Intel insists WiMAX better than 3G for regional NBN

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Intel insists WiMAX better than 3G for regional NBN

WiMAX and 3G are competing wireless standards that both promise fast mobile internet access. Although Australia already has 3G networks in place, Intel has not yet given up hope on one day seeing a WiMAX network deployed here as well.   

WiMAX is two to three times faster and is cheaper than rolling out 3G, said Navin Shenoy, vice president and general manager, sales and marketing group APAC.

"If you want voice, 3G is great. If you want the real internet, you're not going to be satisfied with 3G," said Shenoy.

WiMAX gives end-users a theoretical top speed of 40Mbit/s compared to 3.5Mbps by 3G-HSDPA.

However, in Malaysia, which in August was the first country to offer WiMAX as a commercial service, the maximum speed available to customers is 2.4Mbit/s.

Although 3G has a more advanced standard called LTE, which promises speeds up to 326 Mbit/s, and up to 1 Gbit/s with an even more advanced version, Shenoy said WiMAX was the better choice because it is deployed now and "LTE just is on paper".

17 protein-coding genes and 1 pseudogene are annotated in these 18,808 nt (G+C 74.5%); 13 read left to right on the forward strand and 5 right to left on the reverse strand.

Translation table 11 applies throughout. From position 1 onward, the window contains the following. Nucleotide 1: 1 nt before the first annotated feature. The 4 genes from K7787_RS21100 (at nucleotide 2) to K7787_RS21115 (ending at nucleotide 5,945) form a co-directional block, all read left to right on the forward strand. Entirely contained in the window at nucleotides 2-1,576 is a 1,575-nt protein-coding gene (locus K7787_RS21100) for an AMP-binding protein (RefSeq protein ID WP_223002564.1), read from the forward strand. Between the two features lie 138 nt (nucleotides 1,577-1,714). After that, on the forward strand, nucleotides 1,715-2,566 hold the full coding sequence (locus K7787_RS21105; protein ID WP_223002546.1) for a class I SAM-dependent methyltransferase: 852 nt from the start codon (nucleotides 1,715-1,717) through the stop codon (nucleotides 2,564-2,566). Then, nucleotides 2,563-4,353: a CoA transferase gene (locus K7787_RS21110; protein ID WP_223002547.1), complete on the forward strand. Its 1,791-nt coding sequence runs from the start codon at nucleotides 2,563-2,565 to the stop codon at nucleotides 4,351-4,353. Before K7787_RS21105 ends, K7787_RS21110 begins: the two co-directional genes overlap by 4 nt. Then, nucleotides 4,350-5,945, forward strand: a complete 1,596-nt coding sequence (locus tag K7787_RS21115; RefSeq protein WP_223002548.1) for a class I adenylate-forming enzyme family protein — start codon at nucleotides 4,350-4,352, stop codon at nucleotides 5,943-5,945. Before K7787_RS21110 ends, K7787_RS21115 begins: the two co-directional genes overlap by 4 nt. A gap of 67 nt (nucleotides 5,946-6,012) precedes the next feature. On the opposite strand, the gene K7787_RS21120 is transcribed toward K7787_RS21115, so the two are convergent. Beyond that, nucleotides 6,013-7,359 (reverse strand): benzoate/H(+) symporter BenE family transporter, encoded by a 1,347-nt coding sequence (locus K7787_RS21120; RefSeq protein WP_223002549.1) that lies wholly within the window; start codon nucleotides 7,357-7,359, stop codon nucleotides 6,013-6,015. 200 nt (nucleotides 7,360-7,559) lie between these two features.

The fact that Australia already has a comprehensive 3G network in place was not a problem, said Shenoy. He pointed to Japan, where a telco rolled out WiMAX last June despite the presence of many 3G networks.

"Australia has spectrum [for WiMAX] but none of providers have deployed," said Shenoy.

Intel has been behind a lot of technology development on WiMAX, added Shenoy, and said the manufacturer plans to build chips for embedding WiMAX into laptops and other systems.

However, there are few deployments of WiMAX globally. In the US WiMAX has only been rolled out in two cities, though eight more cities are scheduled, said Shenoy.

Other countries with WiMAX deployments include Russia, Taiwan and Korea, which has been using the technology for three years.

The best WiMAX case study is Malaysia, where telco P1 has 40,000 subscribers, said Shenoy. "I quote that case study all the time," he said. 

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